Tiramisu: a time-honored tradition

All the ingredients come together to make it one of those desserts that, under the weight of popularity, has become legendary. So much so that the tiramisu machine got carried away and spawned trends and fashions that overstepped boundaries and achieved a kind of versatility, like pizza or hamburgers did before it.

Controversy over origin, controversy over the authenticity of a recipe, controversy over key ingredients, verification of regional variations or vilification of the evolution of the original recipe, international competition: every expert has a responsibility to contribute to the debate.
As for paternity, hold on, because you have to get up early to find a legend, a real one, or at least one that will go down in gastronomy history books.

Dessert of legends

Indeed, Veneto and Friuli Venezia Giulia are fighting a real battle over the parentage of this dessert based on biscuit, coffee, mascarpone and cocoa powder, each of which has its own history.
What is certain is that the mythology is not antediluvian, as versions of tiramisu date back to the early 20th century, in particular, when a chef from Treviso named Loli once escaped mascarpone in a mixture of sugar and eggs. The recipe would have taken its final form after the addition of spoonfuls of biscuit, coffee and cocoa.
Linguistic side, again uncertainties. The word tiramisu comes from the expression “tirimi su”, meaning “to cheer up”, after a group of walkers gathered around a hotel table returning from a hike in the Venetian outback found this cake especially invigorating.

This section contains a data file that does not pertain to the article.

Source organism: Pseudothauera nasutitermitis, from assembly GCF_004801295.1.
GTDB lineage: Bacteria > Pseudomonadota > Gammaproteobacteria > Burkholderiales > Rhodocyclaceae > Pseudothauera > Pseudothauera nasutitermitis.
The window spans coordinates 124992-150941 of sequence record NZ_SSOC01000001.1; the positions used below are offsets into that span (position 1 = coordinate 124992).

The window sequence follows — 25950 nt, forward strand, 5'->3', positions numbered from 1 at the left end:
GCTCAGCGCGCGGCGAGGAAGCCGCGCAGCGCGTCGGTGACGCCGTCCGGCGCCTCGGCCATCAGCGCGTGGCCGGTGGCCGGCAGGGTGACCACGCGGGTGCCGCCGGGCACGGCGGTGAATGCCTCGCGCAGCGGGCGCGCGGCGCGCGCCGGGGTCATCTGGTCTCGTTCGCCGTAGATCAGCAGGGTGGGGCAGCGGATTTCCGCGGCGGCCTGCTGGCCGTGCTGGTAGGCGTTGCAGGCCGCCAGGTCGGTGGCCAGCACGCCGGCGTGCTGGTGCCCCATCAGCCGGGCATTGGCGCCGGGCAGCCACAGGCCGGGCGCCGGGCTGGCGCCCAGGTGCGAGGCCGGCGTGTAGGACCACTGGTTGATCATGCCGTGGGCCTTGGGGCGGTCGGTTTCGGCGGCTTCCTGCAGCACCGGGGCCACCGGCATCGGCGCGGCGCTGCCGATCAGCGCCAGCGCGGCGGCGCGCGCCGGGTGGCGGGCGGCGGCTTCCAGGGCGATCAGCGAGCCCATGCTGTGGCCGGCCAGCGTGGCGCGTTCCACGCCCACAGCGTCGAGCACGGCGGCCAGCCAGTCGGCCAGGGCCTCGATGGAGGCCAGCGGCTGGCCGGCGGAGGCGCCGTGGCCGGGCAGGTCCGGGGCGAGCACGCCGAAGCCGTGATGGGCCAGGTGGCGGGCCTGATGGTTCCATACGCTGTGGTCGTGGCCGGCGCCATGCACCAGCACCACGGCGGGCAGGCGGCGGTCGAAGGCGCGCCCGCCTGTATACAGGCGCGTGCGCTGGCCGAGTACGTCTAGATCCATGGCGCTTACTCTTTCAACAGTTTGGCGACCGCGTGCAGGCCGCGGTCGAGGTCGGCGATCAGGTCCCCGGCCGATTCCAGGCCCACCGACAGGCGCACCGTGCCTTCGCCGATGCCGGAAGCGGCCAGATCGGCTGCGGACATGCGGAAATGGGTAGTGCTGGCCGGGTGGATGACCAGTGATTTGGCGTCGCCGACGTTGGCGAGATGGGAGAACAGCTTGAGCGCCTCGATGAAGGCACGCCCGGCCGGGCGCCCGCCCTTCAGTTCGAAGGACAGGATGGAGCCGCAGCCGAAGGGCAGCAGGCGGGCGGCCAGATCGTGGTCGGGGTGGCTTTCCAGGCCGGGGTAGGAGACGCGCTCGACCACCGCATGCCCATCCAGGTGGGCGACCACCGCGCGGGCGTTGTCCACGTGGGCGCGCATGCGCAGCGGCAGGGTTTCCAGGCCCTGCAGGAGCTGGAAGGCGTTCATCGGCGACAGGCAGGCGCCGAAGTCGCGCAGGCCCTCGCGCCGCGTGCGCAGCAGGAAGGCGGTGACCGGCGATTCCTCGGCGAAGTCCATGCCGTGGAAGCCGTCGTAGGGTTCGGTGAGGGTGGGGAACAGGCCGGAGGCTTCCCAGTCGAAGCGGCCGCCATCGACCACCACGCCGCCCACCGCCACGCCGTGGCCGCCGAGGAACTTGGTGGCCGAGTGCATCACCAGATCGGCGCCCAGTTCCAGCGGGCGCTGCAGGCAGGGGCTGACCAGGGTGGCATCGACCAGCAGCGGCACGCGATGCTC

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hellish pickup

A much less tasty version than the one that originated in brothels near Trieste. There, the courtesans and their lovers liked to “pull up” or “pull up”, after the effort of tasting the famous sweet and generous desserts. So much so that some credit tiramisu with the power of an aphrodisiac. Verify…

In the end, these quarrels seem very picrocholine, and these searches for identity are completely useless, since the traditional recipe today seems shaken up, revised, rethought. Indeed, by browsing social media, we understand that tiramisu has become the star of Instagram and Tik Tok accounts.
Thus, we do not disdain any impudence and no longer have thousands of options, sometimes very far from the original spirit, but visually more sexual than the other. Are they decorated with red fruits, apples or pineapples?; there, made from speculoos, Nutella, or pink biscuits from Reims. Moreover, savory tiramisu appeared, alternating between avocado, salmon or shrimp bases.

Calibration for networks

It is the ingredients that are often at the center of a legitimacy crisis. Without pretending to be an exegete, Stéphane Caillaux of the Italian restaurant Les Puilles in the heart of Limoges advocates the use of quality products and, where possible, Italian terroirs in order to stay as close to the original spirit as possible.